Page 164 - Gay Pioneers: How Drummer Shaped Gay Popular Culture 1965-1999
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146      Gay Pioneers: How Drummer Shaped Gay Popular Culture 1965-1999


            to creating leather culture and leather politics, but her fortitude showed that
            diversity in leather culture was a general asset and not a problem.
               In 1983, I wrote a thought voiced by the cheeky narrator, Magnus
            Bishop, in Some Dance to Remember, pages 180-181:


               [Pat] Califia [before FTM transition] and [Camille] O’Grady...held
               an almost enshrined place in his Catholic heart. They seemed all
               the more fully women for having transcended radical feminism
               with the feminist humanism of their art. They were women who
               had performed the impossible the way Mary became a Madonna
               through virgin birth. Now that was the first truly, and maybe
               world’s only, feminist act.

               While she was editor, Stamps’ issues were so argued about by Drummer
            fans that it seemed timely and camp and punk-like to satirize her troubled
            tenure with an unforgivable pun when I wrote in a history of Drummer
            for Checkmate magazine (issues 19 and 20, May and August 1997) that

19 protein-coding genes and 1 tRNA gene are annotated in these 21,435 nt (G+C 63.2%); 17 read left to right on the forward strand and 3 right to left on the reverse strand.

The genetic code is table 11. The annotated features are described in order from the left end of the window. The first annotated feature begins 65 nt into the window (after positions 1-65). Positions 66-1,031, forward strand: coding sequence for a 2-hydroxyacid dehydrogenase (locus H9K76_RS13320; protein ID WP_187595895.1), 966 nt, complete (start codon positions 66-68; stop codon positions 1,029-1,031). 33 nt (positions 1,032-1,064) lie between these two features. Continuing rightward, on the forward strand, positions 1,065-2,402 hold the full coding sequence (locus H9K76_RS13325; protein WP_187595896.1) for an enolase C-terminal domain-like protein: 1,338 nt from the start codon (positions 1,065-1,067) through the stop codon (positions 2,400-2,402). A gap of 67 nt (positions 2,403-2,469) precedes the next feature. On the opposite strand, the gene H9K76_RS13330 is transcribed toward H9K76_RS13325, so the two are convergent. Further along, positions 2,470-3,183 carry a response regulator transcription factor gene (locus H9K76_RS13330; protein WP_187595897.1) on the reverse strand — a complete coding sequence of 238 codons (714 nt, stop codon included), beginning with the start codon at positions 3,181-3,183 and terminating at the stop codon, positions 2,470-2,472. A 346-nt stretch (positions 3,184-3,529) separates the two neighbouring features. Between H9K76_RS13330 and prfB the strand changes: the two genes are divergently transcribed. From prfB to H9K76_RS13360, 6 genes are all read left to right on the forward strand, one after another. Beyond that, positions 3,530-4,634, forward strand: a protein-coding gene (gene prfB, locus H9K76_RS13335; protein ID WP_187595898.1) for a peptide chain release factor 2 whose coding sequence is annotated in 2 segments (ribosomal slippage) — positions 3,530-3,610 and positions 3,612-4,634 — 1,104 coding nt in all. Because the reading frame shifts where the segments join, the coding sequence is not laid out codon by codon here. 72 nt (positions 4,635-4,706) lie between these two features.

“Drummer had become a wickless stamp of its former self.” Stamps, who
            is no weakling anymore than I am Dorothy Parker, sent me a typed note
            on Drummer letterhead emblazoned with the tag line “America’s Original
            Leather Magazine”—which is an odd choice of self-identity coming from
            a Dutch-owned magazine. Writing on September 9, 1997, she zinged back:
            “Jack, Congratulations on your piece in Checkmate. Keep up the good work.
            Sincerely, Wickless Stamps.”
               If satiric awards were given for the “Worst Issue of Drummer,” Editorial
            Director, Wickie Stamps, and Operations Manager, Robert Davolt, might
            be the unwitting winners for Drummer 201. Curious queer historians seek-
            ing internal evidence based on “form and content” might compare the
            arguably “Most Perfect Issue of Drummer,” Drummer 21 (March 1978),
            with John Embry’s reader-rejected Drummer 9 (October 1976) and Martijn
            Bakker’s commercial sellout, Drummer 201 (January 1997), which are tied
            for the “Worst Issue of Drummer.”
               Differences of esthetic opinion aside, Wickie Stamps was a good sport,
            and a valuable eyewitness of what working at Drummer was on her watch.
            Her initial response when I queried her about an interview on Facebook,
            January 5, 2011: “Ask away. Glad you are documenting Drummer.” We
            accomplished our professional accord when she and I conversed frankly by
            email on January 20, 2011. Her stylized observations are her own subjective
            point of view and are quoted verbatim, all lower case, minus conventional
            italics.


              ©Jack Fritscher, Ph.D., All Rights Reserved—posted 03-14-2017
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